On a previous day tour I had taken a small gas stove, along with a stainless steel pot (the smallest of a nest of three, which I’ve used for camping for years, when saving weight hasn’t been a priority). However, as you can see from the photograph below, this can be somewhat unstable, unless you are on firm ground, and there is no wind. The whole setup is also relatively heavy, and burning a fossil fuel goes against the grain. It was time to investigate alternatives.
I’ve owned and used various stoves over the years, from the solid brass paraffin-burning Primus of my scouting days, through various petrol stoves, to Trangias and all sorts of gas stoves (including the now eponymous MSR JetBoil, the Hoover of portable, high-performance gas stoves).
I wanted a new stove, which was compact and light enough to take on bike tours. However, I didn’t want to burn fossil fuels, so oil-derived fuels and gas were a no-no. Tiny wood-burning stoves are too reliant on finding dry fuel when and where you need it (and the soot they generate may not make for a clean pot when packing up after a brew), so an alcohol-fuelled stove seemed to be the best option (especially if I could use bio-ethanol manufactured in the UK).
Since I had used Trangias in the past (and had always been fond of this Swedish stove version of a set of Russian dolls), my first port of call was re-acquainting myself with the vital statistics of the smaller 27 version. Ouch! I obviously hadn’t cared about the weight when I was young and naive (and when there was precious little else on the market that was comparable), but now I’m older and wiser (well, older anyway).
All hail the Internet, tool of the outdoors person wanting to find sources of better equipment. I’ll not bore you with the trail I followed, but I ended up following a recommendation by someone who had responded to a forum post. Hence, I ended up at Stormin’ Norman’s stove website, and started exploring the options available.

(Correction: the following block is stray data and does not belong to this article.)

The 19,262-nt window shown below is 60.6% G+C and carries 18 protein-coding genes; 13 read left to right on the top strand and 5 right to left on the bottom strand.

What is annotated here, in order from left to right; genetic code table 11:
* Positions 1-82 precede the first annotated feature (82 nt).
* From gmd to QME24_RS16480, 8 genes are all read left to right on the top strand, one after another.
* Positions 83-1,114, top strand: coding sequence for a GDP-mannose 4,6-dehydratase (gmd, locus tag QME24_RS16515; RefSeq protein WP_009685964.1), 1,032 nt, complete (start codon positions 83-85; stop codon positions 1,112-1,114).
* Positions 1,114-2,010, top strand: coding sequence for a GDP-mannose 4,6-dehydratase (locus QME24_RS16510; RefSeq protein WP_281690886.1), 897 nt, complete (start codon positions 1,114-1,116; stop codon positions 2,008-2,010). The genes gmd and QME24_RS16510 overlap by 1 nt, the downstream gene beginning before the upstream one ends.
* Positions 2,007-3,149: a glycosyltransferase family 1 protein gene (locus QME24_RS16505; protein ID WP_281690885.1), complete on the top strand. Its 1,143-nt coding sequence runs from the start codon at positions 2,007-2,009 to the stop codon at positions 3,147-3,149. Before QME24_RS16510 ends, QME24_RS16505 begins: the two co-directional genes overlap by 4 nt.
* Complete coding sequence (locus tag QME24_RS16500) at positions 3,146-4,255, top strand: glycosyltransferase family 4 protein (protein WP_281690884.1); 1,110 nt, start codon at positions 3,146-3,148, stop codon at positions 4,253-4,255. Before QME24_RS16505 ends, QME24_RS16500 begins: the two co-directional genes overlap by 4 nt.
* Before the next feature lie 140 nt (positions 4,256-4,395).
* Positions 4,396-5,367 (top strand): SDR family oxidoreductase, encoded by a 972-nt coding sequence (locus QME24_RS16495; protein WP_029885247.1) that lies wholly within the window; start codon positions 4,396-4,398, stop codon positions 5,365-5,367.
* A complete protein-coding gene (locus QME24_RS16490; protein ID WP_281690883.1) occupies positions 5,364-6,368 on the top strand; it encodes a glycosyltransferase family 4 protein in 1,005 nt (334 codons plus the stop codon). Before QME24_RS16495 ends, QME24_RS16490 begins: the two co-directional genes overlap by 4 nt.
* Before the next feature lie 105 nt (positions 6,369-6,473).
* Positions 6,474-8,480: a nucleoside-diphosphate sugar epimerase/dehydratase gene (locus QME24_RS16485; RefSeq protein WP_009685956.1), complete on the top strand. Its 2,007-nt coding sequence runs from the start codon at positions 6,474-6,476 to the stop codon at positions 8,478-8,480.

I ended up ordering a titanium Stormin’ Horizon stove, which would be supplied to fit a titanium Evernew 900ml pot (I emailed Norman, who responded in record time to confirm that he already had a template for this pot).
A stove made to fit a particular pot? Yep. The principle is simple: make a windshield that not only does that job, but also holds a specific pot securely above an alcohol burner, and make it so that it can roll up and be stored inside that pot.
Add an ultra-lightweight alcohol burner, a base plate and a couple of other extras (more about those in a separate post), and you have a superb lightweight stove that can burn alcohol, fuel tablets, or wood. And it’s made in the UK too.
I ordered the Evernew pot from Ultralight Outdoor Gear, and a Trangia fuel bottle from Backpacking Light, and they all arrived the same day, the day before I was due to head off on a two-day bike tour; so I would soon get to play with it out in the ‘real world’ (it would have been better to order everything from one supplier, to reduce the environmental impact of shipping three items, but this was not feasible … I will resist the temptation to wear a hair shirt in penance, and redeem myself by cycling, and also by burning renewable fuels instead of gas).
If my use of this stove/pot combination during my two days touring north Dorset have been anything to go by, I’m onto a winner. Set up takes seconds. My only concern would be assembling the windshield cone in a stiff breeze, because you have to insert one tightly folded edge into another one, and it might be tricky to initially locate one corner into the groove if the wind is snatching at what is no more than a thin sheet of titanium. But once you have placed the assembled windshield cone on the folded-out base plate, unscrewed the lid of the alcohol burner and then filled it, you are ready to go.
Lighting the burner took a couple of strikes of steel on flint, then the flame soon grew. Five minutes later (on average) I had 300ml of boiling water for my coffee.
For expediency, I purchased one litre of marine stove alcohol from a local chandlers (which they import from Germany). This burnt very cleanly. In future, I hope to source bio-ethanol from a UK supplier.
These are very much first impressions, which are certainly most favourable. In due course I’ll carry out some more formal testing, focusing on boiling times and fuel efficiency etc.
The total mass of the following items is 215g:
Windshield, baseplate, alcohol burner, fuel measure, pot, stuff sack.
Adding the following items increases the total mass by 115g:
Flint and steel, matches, washing-up liquid, scourer, small cloth.
The Trangia fuel bottle holds 300ml, and incorporates a very well-designed non-spill valve, which can be locked for transit. The weight of this when full is 340g.